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Sexually Transmitted Diseases
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Goals

Section 1
Section 2
Section 3

- Topics
- Introduction
- Objectives
- Approaches
- Laboratory
- Clinical
- Syndromic
- Syndromic
- Strengths
- Weaknesses
- Accuracy
- Genital Ulcer
- Algorithm
- Urethral
- Algorithm
- Vaginal
- Vaginitis
- Cervicitis
- Algorithms
- Algorithms
- Algorithms
- Abdominal
- PID
- Algorithm
- Algorithm
- Other Issues
- Treatment
- Screening
- The Four Cs
> Resources
- HIV Testing
- Vaccination
- Preliminary
- Summary

Summary

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Section 3 - STD Management

Managing Resources: Drug Supply and Storage

  • Factors limiting drug availability:
    • cost and national policies
    • priorities for limited supplies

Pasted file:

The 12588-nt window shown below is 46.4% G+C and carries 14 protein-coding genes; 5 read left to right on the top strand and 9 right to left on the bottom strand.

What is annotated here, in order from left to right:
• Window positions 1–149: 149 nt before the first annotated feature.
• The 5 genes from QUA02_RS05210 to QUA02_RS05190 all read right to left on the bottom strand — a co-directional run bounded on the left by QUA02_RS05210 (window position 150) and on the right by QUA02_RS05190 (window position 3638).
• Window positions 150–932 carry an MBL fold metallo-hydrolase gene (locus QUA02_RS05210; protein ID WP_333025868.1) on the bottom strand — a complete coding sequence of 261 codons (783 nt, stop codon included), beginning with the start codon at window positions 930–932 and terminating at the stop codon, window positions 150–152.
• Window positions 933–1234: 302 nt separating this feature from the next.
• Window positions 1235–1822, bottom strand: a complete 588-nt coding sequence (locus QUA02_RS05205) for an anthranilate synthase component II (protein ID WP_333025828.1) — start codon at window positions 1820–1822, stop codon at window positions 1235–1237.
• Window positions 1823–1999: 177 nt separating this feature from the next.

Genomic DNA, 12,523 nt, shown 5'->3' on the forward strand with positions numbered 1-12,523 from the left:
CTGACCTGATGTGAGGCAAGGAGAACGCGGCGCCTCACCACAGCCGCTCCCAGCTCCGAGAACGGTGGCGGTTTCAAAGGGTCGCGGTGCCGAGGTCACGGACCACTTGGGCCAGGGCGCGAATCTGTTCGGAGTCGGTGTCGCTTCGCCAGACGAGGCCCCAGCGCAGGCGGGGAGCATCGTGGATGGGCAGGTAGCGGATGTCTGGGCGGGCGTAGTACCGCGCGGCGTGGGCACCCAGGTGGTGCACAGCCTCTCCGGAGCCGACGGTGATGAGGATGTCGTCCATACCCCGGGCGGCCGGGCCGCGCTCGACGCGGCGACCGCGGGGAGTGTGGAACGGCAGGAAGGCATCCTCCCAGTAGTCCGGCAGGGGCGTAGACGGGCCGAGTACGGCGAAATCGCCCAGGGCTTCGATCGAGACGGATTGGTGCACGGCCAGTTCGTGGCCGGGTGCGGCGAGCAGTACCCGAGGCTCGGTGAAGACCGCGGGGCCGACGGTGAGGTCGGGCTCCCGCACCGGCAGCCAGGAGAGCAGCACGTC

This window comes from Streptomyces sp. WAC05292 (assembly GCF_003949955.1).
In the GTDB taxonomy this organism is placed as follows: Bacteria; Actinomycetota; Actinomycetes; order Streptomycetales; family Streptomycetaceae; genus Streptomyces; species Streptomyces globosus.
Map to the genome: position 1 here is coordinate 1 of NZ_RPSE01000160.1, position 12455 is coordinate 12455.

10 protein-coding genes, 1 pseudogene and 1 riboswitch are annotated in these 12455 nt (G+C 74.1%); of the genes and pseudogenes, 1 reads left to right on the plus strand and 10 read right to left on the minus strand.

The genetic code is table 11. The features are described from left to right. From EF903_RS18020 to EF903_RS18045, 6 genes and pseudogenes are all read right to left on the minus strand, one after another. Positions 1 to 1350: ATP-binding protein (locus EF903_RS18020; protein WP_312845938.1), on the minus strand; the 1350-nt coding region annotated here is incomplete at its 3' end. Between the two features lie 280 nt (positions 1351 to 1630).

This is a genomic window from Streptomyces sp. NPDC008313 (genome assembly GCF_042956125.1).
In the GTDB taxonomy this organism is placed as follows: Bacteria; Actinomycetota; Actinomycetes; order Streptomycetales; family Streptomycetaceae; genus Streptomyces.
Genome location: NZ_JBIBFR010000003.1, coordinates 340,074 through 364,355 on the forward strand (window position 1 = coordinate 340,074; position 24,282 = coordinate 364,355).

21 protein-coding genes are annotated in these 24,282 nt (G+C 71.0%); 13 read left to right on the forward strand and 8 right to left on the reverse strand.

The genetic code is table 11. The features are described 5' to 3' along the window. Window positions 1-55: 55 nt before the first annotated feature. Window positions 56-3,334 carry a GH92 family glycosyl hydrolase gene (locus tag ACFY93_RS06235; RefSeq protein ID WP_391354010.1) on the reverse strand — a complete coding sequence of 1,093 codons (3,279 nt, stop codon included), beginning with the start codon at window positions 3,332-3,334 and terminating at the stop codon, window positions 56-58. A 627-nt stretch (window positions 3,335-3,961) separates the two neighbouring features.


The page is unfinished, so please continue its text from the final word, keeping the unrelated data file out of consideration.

• Program managers need to consider:
    • local prevalence of STDs
    • availablility of effective drugs
    • safe and secure storage

Slide 77


For STD management, providers need a dependable supply of effective drugs.

Several factors may limit drug availability. Drugs to treat STDs can be expensive. Access to these drugs may be limited by national drug policies, or by ordering and distribution systems. Priorities for using limited drug supplies to treat other medical conditions may mean that the same drugs are not available for treating STDs.

In managing drug supplies, programs need to consider local prevalence of STDs, the availability of drugs, and the effectiveness of affordable drugs against microorganisms found in the area.

Proper storage of drugs for treating STD and AIDS-related infections is critical. These drugs are mostly antibiotics that may lose their potency if not protected from excessive sunlight, moisture or heat. No drug should be used beyond its expiration date. Increasing the dosage of such drugs to compensate for loss of potency should never be attempted because of serious risk of overdosage and toxicity. Storage areas should be secured to prevent unauthorized access.

 

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